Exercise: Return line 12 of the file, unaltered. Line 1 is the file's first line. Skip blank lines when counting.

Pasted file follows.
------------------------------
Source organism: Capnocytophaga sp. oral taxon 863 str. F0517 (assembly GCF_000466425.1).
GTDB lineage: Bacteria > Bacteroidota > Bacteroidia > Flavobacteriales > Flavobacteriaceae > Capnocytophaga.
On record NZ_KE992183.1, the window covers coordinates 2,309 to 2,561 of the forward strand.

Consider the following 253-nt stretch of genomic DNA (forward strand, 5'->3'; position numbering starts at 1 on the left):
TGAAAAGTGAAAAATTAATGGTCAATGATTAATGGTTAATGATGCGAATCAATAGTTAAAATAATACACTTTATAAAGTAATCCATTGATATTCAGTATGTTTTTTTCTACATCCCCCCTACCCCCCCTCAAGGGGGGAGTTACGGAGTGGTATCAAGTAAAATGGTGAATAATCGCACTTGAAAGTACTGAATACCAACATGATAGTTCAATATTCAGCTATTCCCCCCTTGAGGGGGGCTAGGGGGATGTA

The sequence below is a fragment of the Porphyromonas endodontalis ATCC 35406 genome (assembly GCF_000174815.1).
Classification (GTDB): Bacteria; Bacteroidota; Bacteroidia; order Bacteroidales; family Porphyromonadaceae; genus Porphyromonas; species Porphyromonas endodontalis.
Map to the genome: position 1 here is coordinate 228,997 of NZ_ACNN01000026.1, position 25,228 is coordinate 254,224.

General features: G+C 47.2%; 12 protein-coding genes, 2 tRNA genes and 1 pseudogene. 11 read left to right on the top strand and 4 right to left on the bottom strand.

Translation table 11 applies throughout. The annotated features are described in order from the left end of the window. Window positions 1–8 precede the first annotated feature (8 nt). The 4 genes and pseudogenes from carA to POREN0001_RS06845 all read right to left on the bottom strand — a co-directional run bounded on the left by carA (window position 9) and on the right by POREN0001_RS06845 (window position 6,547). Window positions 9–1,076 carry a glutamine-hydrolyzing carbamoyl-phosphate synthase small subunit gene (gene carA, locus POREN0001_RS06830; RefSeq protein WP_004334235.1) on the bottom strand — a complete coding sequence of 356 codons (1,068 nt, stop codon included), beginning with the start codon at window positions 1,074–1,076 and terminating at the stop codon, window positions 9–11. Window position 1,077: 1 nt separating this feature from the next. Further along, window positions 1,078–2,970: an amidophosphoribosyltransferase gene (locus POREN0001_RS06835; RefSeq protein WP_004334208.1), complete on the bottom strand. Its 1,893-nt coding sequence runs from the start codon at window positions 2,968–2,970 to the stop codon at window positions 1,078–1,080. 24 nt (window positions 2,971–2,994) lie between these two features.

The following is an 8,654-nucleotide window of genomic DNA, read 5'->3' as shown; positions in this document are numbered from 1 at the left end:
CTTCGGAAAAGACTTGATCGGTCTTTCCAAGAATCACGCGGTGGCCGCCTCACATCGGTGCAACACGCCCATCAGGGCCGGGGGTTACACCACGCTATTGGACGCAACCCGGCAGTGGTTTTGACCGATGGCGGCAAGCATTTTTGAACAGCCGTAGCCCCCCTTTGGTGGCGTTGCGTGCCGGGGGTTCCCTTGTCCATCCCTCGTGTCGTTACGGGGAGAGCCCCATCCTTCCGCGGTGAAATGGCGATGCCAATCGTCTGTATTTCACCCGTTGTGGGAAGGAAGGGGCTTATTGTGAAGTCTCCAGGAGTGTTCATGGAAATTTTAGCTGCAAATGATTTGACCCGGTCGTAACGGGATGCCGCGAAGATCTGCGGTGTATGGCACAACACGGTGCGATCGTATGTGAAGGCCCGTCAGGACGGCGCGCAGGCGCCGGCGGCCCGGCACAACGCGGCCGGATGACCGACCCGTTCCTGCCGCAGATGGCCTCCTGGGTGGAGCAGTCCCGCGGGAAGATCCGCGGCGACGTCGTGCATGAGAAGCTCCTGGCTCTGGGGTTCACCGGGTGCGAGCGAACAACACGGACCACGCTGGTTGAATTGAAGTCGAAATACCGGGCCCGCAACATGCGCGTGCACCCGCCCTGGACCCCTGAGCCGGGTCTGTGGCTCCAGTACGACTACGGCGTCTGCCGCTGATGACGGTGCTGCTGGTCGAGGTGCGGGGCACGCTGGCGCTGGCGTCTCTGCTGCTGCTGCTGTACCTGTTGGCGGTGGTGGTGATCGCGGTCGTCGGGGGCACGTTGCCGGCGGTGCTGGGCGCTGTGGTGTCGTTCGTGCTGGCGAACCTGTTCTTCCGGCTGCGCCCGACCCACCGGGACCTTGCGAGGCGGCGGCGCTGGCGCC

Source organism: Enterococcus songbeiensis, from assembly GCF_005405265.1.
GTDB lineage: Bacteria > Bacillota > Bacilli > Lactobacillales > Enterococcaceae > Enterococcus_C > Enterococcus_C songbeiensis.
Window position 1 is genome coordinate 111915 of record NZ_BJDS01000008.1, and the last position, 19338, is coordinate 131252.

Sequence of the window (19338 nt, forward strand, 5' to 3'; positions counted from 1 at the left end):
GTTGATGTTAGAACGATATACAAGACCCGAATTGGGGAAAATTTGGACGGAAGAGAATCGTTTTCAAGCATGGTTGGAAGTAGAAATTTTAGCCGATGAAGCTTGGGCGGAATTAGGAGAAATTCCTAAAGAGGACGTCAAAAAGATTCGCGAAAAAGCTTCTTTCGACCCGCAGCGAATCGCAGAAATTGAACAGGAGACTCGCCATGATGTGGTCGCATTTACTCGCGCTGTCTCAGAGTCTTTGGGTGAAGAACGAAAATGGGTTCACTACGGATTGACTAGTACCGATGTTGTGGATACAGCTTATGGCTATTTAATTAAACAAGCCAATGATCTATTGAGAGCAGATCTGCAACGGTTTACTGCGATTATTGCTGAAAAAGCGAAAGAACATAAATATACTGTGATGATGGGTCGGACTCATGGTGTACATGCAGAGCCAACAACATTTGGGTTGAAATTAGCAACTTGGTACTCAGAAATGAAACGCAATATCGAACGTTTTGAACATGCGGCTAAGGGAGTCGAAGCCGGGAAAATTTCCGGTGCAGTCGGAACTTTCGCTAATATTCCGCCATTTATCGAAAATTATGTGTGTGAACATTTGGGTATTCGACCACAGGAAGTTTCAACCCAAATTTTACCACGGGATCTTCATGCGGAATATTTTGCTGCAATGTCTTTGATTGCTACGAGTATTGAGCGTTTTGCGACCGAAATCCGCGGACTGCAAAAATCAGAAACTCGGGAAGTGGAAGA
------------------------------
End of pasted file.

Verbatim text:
CTTCGGAAAAGACTTGATCGGTCTTTCCAAGAATCACGCGGTGGCCGCCTCACATCGGTGCAACACGCCCATCAGGGCCGGGGGTTACACCACGCTATTGGACGCAACCCGGCAGTGGTTTTGACCGATGGCGGCAAGCATTTTTGAACAGCCGTAGCCCCCCTTTGGTGGCGTTGCGTGCCGGGGGTTCCCTTGTCCATCCCTCGTGTCGTTACGGGGAGAGCCCCATCCTTCCGCGGTGAAATGGCGATGCCAATCGTCTGTATTTCACCCGTTGTGGGAAGGAAGGGGCTTATTGTGAAGTCTCCAGGAGTGTTCATGGAAATTTTAGCTGCAAATGATTTGACCCGGTCGTAACGGGATGCCGCGAAGATCTGCGGTGTATGGCACAACACGGTGCGATCGTATGTGAAGGCCCGTCAGGACGGCGCGCAGGCGCCGGCGGCCCGGCACAACGCGGCCGGATGACCGACCCGTTCCTGCCGCAGATGGCCTCCTGGGTGGAGCAGTCCCGCGGGAAGATCCGCGGCGACGTCGTGCATGAGAAGCTCCTGGCTCTGGGGTTCACCGGGTGCGAGCGAACAACACGGACCACGCTGGTTGAATTGAAGTCGAAATACCGGGCCCGCAACATGCGCGTGCACCCGCCCTGGACCCCTGAGCCGGGTCTGTGGCTCCAGTACGACTACGGCGTCTGCCGCTGATGACGGTGCTGCTGGTCGAGGTGCGGGGCACGCTGGCGCTGGCGTCTCTGCTGCTGCTGCTGTACCTGTTGGCGGTGGTGGTGATCGCGGTCGTCGGGGGCACGTTGCCGGCGGTGCTGGGCGCTGTGGTGTCGTTCGTGCTGGCGAACCTGTTCTTCCGGCTGCGCCCGACCCACCGGGACCTTGCGAGGCGGCGGCGCTGGCGCC